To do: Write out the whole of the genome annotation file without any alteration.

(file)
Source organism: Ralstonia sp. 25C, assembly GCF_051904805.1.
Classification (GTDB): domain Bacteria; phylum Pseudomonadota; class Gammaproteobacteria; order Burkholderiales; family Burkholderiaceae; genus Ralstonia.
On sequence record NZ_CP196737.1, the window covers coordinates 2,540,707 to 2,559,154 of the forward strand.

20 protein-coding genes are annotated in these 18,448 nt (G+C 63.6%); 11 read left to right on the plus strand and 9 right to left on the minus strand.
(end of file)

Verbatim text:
Source organism: Ralstonia sp. 25C, assembly GCF_051904805.1.
Classification (GTDB): domain Bacteria; phylum Pseudomonadota; class Gammaproteobacteria; order Burkholderiales; family Burkholderiaceae; genus Ralstonia.
On sequence record NZ_CP196737.1, the window covers coordinates 2,540,707 to 2,559,154 of the forward strand.

20 protein-coding genes are annotated in these 18,448 nt (G+C 63.6%); 11 read left to right on the plus strand and 9 right to left on the minus strand.